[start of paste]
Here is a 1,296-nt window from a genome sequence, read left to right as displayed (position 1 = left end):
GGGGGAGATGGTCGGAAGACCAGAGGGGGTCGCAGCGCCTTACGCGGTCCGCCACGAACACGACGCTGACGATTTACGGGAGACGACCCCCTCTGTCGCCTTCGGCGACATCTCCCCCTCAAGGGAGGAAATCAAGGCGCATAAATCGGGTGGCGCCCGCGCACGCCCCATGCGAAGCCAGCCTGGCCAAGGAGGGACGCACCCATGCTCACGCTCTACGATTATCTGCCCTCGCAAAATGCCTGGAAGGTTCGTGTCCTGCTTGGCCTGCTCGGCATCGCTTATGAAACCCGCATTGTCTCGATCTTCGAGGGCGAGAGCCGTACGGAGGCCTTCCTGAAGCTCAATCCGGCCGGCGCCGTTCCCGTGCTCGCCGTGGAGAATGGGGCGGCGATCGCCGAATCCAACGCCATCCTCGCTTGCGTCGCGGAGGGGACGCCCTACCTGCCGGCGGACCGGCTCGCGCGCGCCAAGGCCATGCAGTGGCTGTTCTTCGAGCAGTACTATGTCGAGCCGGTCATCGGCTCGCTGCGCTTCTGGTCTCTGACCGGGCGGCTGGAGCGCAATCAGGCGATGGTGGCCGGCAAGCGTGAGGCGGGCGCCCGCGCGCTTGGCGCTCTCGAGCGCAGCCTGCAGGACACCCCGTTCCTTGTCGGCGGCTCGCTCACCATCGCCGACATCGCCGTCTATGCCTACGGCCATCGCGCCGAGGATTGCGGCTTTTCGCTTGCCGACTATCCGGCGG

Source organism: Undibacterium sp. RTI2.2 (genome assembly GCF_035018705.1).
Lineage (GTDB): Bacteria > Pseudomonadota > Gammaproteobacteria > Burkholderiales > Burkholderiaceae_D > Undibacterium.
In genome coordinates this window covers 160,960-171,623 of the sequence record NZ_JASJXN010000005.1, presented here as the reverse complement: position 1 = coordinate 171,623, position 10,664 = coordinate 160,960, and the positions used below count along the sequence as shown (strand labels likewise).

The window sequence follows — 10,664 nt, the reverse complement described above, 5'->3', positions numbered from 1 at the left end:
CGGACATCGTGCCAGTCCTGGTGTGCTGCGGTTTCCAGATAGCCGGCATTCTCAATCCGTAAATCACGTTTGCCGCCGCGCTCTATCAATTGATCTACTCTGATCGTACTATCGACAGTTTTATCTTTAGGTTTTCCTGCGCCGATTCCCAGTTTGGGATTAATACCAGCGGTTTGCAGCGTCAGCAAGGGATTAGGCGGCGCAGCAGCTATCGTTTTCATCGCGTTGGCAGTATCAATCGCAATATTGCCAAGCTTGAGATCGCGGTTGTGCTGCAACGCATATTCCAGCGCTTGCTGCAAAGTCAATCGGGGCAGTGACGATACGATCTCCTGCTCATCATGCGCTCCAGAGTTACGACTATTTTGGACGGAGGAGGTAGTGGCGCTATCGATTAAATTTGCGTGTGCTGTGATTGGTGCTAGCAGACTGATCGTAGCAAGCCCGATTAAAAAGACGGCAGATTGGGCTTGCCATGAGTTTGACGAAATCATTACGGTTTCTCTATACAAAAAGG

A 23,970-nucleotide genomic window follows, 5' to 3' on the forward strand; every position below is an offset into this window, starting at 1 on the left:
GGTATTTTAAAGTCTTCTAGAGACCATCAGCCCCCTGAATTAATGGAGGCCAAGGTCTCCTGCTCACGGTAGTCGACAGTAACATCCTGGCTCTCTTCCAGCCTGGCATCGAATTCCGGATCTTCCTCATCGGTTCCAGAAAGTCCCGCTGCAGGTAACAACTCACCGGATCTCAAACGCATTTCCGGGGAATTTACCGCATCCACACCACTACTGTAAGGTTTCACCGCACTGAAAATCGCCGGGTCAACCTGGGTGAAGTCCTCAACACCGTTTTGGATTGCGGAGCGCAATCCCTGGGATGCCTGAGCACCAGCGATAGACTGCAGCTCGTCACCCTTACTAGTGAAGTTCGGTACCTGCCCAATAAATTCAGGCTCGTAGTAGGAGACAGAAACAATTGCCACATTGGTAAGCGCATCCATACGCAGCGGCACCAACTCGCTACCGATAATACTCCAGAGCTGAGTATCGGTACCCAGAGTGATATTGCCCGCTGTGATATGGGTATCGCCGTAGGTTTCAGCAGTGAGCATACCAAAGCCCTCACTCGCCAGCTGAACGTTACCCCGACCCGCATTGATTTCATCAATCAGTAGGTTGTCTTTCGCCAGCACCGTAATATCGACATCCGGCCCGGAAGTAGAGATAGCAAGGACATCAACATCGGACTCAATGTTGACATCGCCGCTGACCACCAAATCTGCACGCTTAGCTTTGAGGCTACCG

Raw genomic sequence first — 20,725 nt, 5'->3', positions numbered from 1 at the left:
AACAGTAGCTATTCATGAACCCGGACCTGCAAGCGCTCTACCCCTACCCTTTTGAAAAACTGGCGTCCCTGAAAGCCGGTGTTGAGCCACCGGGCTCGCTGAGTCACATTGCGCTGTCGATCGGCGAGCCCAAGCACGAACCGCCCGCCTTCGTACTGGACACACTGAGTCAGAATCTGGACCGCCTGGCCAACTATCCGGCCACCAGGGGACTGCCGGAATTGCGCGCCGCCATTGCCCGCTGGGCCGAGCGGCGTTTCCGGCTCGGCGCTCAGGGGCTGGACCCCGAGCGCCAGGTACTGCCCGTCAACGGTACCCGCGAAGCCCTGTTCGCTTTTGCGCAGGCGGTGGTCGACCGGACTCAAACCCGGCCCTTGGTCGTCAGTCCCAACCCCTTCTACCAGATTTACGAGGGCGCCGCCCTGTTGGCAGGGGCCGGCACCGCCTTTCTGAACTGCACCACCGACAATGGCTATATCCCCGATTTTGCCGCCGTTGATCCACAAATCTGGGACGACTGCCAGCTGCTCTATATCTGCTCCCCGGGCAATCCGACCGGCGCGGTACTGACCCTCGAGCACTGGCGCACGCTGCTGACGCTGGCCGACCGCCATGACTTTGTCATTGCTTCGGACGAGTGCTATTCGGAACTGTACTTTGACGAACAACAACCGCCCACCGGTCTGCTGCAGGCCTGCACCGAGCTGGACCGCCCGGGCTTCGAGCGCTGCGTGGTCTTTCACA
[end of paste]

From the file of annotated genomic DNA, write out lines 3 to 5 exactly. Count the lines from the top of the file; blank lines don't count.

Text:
Source organism: Undibacterium sp. RTI2.2 (genome assembly GCF_035018705.1).
Lineage (GTDB): Bacteria > Pseudomonadota > Gammaproteobacteria > Burkholderiales > Burkholderiaceae_D > Undibacterium.
In genome coordinates this window covers 160,960-171,623 of the sequence record NZ_JASJXN010000005.1, presented here as the reverse complement: position 1 = coordinate 171,623, position 10,664 = coordinate 160,960, and the positions used below count along the sequence as shown (strand labels likewise).